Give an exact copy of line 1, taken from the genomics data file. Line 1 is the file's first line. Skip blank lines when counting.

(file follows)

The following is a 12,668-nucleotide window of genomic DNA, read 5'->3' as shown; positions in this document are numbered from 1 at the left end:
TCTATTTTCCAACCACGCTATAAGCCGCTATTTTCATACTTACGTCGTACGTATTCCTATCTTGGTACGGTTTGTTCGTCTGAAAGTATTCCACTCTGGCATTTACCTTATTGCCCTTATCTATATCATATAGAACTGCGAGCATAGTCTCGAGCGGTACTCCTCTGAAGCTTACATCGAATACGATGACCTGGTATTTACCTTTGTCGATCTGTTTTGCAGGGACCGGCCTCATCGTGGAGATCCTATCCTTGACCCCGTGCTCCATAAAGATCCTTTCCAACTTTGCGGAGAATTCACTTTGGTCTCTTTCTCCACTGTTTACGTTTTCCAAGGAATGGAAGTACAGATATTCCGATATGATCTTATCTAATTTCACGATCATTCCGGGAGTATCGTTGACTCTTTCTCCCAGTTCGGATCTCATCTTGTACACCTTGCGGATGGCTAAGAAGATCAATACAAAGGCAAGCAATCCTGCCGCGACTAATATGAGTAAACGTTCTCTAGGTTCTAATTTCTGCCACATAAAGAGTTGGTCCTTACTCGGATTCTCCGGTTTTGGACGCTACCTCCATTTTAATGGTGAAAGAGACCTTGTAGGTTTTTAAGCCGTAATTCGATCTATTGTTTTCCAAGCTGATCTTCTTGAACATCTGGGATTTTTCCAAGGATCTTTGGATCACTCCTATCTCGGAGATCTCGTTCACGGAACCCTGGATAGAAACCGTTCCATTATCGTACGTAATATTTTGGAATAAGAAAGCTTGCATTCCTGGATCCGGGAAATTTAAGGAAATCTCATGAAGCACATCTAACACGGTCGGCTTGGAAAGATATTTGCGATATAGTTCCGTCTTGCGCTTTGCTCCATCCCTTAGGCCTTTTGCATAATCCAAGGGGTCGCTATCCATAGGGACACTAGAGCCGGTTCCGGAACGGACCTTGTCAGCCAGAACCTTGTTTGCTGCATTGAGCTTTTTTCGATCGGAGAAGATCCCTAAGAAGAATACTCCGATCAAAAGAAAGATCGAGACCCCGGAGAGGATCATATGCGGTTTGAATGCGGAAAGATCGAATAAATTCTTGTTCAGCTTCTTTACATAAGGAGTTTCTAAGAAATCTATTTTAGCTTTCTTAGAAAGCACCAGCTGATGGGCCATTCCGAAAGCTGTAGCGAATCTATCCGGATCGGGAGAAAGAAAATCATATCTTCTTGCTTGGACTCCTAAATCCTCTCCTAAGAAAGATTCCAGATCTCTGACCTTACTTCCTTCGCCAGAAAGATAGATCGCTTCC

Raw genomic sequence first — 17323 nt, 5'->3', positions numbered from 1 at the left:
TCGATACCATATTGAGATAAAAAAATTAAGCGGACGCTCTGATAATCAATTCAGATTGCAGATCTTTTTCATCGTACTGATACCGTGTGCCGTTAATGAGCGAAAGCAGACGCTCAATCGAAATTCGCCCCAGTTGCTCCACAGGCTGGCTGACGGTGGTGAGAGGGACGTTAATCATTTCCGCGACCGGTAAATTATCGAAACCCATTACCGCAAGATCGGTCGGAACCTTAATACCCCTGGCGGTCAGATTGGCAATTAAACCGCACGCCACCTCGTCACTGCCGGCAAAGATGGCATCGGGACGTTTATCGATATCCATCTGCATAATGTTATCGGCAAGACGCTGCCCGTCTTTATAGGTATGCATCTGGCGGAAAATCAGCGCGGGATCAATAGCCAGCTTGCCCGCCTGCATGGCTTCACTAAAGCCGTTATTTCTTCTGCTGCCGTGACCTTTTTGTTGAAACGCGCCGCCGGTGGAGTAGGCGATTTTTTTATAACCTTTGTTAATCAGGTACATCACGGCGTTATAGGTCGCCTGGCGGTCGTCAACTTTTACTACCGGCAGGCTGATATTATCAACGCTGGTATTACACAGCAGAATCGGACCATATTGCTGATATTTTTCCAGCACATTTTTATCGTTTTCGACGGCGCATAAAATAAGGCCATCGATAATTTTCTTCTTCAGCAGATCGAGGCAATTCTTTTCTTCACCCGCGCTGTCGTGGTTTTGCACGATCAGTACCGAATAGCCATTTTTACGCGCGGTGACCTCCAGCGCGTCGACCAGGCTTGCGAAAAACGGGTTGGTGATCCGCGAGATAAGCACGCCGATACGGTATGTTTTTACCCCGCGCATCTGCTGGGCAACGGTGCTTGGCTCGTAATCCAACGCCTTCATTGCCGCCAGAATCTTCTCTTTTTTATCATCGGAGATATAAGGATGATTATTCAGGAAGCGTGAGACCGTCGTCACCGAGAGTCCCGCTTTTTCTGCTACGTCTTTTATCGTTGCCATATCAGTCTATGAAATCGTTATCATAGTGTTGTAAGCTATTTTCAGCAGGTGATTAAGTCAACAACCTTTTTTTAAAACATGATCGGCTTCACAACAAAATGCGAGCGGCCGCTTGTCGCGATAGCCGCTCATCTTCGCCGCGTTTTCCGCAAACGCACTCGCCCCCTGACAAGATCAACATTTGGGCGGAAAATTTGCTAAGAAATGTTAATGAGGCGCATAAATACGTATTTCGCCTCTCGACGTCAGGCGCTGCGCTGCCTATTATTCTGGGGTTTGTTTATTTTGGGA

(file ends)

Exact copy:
The following is a 12,668-nucleotide window of genomic DNA, read 5'->3' as shown; positions in this document are numbered from 1 at the left end: